“The government pays you,” a camp officer told her. “You should be grateful. We could pay you nothing.”
After her release in August 2004, Wang received a message from the camp telling her to come and collect the unpaid salary: 10 cents ($0.015) in total.
On top of making cheap goods, all prisoners, regardless of age, had to do a required amount of farm work, including building greenhouses, clearing uncultivated farmland, weeding, and fertilizing.
Usually, inmates had no hot water for washing, but only a wet towel to clean the body. Wang was allowed to take a shower once every one or two months.
Wang said she was able to persevere through her physical pain by holding on to her faith.
It was the endless mental torment, rather than physical exertion, that drove Wang to the brink. “Break you down and thus [force you to] give it up. That’s their purpose—to ‘transform’ you,” she said.
A term coined by the CCP, “transformation” entails coercing Falun Gong practitioners to give up their belief through threats, torments, and brainwashing. Many detained adherents have been forced to write “transformation” statements to renounce their beliefs.
A labor camp leader who manages to “transform” a large number of practitioners will be honored as a “model worker,” a designation directly linked with bonuses and promotion opportunities, according to Wang.
To achieve a “100 percent transformation rate,” the labor camp aims to destroy adherents’ faith by crushing their spirits.
When she first came to the camp, Wang was not allowed to sleep for over a week.
She was forced to sit motionless on a small stool in a prison cell for 24 hours a day, while a prisoner stood watch. “The only time I could stand up was when I went to the bathroom under the surveillance of a guard,” Wang said.
Once a victim’s willpower has been drained, practitioners would be forced to sign the so-called “three statements” to renounce their faith—a guarantee statement, a repentance statement, and a severance statement.
Yet that’s far from the end. ”You think it is over, but it’s just started,” Wang said.
She ended up signing the statements, which started a whole new process called “reeducation.”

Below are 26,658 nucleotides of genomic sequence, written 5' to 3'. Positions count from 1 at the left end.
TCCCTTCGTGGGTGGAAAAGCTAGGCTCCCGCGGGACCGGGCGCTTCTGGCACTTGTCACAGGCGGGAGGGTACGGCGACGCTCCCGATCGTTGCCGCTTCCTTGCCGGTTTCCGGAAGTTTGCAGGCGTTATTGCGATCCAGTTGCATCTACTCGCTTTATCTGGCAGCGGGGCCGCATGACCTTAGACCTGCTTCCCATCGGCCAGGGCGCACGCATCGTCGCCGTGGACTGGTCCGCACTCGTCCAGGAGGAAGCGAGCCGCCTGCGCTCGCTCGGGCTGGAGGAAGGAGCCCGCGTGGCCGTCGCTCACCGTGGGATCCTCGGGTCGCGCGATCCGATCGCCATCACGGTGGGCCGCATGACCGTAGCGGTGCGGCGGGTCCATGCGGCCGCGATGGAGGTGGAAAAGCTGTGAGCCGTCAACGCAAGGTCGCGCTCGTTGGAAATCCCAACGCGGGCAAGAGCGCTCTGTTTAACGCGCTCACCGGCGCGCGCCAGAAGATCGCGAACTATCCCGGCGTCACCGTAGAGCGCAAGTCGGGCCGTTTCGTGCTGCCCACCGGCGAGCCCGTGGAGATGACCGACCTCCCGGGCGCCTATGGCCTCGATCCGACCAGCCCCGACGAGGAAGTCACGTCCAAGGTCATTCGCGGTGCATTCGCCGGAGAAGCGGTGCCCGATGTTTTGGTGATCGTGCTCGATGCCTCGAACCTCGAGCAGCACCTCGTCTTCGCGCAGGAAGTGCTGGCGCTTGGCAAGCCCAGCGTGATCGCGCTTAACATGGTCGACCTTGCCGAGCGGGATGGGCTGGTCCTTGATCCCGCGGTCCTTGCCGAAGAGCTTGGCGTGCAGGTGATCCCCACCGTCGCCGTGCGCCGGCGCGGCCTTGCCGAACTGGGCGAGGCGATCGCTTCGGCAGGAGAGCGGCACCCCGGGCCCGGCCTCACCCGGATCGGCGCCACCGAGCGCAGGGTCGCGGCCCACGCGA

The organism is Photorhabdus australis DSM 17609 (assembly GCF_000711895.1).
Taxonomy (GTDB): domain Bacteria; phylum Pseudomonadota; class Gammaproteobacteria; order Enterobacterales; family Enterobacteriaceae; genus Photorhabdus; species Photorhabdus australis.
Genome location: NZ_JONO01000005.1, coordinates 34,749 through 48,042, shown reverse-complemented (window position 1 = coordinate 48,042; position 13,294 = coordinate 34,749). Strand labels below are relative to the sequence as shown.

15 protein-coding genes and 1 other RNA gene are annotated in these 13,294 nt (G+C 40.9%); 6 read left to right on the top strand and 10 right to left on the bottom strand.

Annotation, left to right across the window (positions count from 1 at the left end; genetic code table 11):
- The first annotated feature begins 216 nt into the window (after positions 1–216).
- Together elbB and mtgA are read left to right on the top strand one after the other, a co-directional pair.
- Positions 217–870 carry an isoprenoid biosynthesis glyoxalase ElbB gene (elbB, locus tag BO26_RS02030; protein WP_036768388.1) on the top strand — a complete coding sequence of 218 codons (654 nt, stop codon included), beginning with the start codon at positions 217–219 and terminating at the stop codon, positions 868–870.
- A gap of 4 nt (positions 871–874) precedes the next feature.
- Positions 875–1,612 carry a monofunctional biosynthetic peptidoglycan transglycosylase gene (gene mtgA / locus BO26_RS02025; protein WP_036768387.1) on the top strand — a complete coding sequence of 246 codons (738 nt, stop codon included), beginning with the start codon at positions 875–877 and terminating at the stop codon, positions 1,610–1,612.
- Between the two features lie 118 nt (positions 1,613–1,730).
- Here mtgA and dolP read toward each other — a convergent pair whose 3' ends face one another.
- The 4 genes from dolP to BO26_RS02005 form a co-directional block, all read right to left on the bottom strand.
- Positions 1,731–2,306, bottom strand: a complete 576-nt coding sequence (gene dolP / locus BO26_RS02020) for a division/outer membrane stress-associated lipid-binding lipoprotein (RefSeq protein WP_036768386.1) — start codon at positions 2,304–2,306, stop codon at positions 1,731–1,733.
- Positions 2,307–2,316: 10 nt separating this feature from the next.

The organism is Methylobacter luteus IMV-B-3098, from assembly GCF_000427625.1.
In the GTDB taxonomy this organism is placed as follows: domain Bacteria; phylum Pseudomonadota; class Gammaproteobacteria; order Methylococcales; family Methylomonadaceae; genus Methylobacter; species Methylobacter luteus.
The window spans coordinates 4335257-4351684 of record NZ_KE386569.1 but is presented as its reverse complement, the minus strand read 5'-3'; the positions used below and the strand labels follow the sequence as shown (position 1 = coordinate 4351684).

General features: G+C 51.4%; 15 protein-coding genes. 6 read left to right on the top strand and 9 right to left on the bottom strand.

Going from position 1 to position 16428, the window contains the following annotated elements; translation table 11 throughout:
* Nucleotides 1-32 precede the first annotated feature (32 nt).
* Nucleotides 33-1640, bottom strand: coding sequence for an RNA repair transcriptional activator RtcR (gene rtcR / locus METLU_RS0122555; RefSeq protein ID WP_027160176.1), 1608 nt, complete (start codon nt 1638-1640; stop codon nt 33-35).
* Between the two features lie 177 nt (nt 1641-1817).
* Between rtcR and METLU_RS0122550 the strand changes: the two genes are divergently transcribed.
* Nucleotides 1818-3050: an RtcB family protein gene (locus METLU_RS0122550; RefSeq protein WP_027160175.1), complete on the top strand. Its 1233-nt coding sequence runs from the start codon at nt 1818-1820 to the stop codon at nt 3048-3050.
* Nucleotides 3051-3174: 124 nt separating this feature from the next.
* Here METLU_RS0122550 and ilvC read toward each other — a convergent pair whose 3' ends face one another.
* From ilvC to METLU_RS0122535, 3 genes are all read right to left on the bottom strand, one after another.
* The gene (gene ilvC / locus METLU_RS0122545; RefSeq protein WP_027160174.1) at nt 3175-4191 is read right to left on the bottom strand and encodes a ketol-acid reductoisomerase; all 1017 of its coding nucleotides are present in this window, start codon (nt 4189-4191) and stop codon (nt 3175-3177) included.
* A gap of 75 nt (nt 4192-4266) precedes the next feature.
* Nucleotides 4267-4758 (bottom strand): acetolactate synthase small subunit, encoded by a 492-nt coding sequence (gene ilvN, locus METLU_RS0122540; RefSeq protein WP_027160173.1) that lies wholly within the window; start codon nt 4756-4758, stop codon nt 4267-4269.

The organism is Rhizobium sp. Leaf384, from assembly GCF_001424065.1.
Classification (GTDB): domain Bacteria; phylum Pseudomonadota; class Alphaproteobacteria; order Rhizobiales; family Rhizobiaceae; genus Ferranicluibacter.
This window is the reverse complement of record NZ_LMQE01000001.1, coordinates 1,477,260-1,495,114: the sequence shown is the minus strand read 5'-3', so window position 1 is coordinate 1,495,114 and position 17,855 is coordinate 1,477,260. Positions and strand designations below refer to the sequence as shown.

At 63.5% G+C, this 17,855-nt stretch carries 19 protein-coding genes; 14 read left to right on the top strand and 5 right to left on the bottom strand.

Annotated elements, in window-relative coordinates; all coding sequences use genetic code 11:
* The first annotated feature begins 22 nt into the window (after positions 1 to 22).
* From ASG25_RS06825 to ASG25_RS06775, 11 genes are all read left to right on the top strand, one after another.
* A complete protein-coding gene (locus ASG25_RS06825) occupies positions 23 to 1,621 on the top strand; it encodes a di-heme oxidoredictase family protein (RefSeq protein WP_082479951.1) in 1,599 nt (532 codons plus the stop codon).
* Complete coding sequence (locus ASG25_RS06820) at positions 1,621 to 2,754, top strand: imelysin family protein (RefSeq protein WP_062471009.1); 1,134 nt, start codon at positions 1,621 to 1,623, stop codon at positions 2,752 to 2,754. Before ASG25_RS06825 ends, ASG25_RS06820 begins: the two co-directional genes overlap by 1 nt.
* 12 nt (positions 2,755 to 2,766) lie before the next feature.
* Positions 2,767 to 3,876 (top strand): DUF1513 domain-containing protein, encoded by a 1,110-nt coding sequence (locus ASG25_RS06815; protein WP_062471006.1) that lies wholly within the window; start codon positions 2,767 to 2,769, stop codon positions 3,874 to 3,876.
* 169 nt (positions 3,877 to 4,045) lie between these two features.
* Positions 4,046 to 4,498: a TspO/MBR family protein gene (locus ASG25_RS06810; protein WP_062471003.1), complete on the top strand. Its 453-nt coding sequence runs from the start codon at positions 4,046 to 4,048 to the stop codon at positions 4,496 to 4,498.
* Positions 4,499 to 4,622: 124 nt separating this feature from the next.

During “reeducation,” practitioners were forced to attend brainwashing sessions, watch propaganda videos, write “thought reports” reflecting their states of mind, and mentally sever their relationship with Falun Gong and its founder by publicly exposing and criticizing—which were videotaped for use in future CCP propaganda.
“To curse and slander [your belief] over and over again caused the most suffering [among the detainees],” Wang said, adding that she witnessed many practitioners suffer mental disorders as a result.
Wang’s experience opened her eyes to the tragedy that befalls someone when they are forced to betray their conscience.
She said that “spiritual death” is fatal for human beings.
Many practitioners who “converted” were forced to lie and even beat fellow practitioners in order to prove that they had completely renounced Falun Gong.
“The harsher you cursed, the better you were ‘transformed,’” Wang said.
The purpose of this cruelty was to “tear a person apart spiritually,” she said. “You know [the practice] is good, but you are forced to lie against your heart.”
In the end, some people end up becoming “two-faced,” according to Wang.
She believes that mental disassociation could result as a consequence of spiritual desolation.
Wang fled to Australia with her son on Jan. 26, 2008.
The first time she joined group exercise with local Falun Gong practitioners in an outdoor garden, she was moved to tears. “I wouldn’t see it at all [in mainland China],” said Wang.
“My child has become outgoing,” Wang said, smiling. “He was really fond of his new school uniforms.”